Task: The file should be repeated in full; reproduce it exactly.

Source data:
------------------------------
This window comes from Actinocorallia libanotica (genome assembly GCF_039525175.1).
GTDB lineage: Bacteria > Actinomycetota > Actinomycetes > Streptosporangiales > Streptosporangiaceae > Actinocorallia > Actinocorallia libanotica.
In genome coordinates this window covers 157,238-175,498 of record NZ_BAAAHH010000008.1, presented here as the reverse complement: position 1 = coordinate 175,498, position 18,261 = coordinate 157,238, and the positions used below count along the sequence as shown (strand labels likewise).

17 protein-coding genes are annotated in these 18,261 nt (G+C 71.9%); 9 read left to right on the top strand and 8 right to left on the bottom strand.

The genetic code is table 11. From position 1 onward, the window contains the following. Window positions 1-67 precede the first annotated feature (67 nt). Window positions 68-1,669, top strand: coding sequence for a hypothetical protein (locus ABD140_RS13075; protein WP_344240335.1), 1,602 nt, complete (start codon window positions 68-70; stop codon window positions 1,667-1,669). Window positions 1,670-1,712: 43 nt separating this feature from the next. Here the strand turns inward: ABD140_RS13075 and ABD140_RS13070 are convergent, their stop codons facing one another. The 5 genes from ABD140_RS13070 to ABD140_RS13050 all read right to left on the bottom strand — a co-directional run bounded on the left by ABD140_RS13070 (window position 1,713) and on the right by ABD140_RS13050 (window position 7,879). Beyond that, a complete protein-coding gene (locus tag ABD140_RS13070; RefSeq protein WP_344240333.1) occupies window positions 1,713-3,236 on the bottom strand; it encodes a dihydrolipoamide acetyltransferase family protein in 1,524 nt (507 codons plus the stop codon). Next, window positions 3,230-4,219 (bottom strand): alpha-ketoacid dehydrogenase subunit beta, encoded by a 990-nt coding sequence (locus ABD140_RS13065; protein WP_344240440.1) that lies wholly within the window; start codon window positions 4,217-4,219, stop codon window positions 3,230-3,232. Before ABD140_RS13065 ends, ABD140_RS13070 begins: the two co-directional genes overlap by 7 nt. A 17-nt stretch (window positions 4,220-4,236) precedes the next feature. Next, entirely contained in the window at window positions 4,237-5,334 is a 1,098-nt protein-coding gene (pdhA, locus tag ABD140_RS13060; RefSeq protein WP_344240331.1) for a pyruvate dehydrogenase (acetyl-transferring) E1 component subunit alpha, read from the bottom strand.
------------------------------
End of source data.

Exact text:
This window comes from Actinocorallia libanotica (genome assembly GCF_039525175.1).
GTDB lineage: Bacteria > Actinomycetota > Actinomycetes > Streptosporangiales > Streptosporangiaceae > Actinocorallia > Actinocorallia libanotica.
In genome coordinates this window covers 157,238-175,498 of record NZ_BAAAHH010000008.1, presented here as the reverse complement: position 1 = coordinate 175,498, position 18,261 = coordinate 157,238, and the positions used below count along the sequence as shown (strand labels likewise).

17 protein-coding genes are annotated in these 18,261 nt (G+C 71.9%); 9 read left to right on the top strand and 8 right to left on the bottom strand.

The genetic code is table 11. From position 1 onward, the window contains the following. Window positions 1-67 precede the first annotated feature (67 nt). Window positions 68-1,669, top strand: coding sequence for a hypothetical protein (locus ABD140_RS13075; protein WP_344240335.1), 1,602 nt, complete (start codon window positions 68-70; stop codon window positions 1,667-1,669). Window positions 1,670-1,712: 43 nt separating this feature from the next. Here the strand turns inward: ABD140_RS13075 and ABD140_RS13070 are convergent, their stop codons facing one another. The 5 genes from ABD140_RS13070 to ABD140_RS13050 all read right to left on the bottom strand — a co-directional run bounded on the left by ABD140_RS13070 (window position 1,713) and on the right by ABD140_RS13050 (window position 7,879). Beyond that, a complete protein-coding gene (locus tag ABD140_RS13070; RefSeq protein WP_344240333.1) occupies window positions 1,713-3,236 on the bottom strand; it encodes a dihydrolipoamide acetyltransferase family protein in 1,524 nt (507 codons plus the stop codon). Next, window positions 3,230-4,219 (bottom strand): alpha-ketoacid dehydrogenase subunit beta, encoded by a 990-nt coding sequence (locus ABD140_RS13065; protein WP_344240440.1) that lies wholly within the window; start codon window positions 4,217-4,219, stop codon window positions 3,230-3,232. Before ABD140_RS13065 ends, ABD140_RS13070 begins: the two co-directional genes overlap by 7 nt. A 17-nt stretch (window positions 4,220-4,236) precedes the next feature. Next, entirely contained in the window at window positions 4,237-5,334 is a 1,098-nt protein-coding gene (pdhA, locus tag ABD140_RS13060; RefSeq protein WP_344240331.1) for a pyruvate dehydrogenase (acetyl-transferring) E1 component subunit alpha, read from the bottom strand.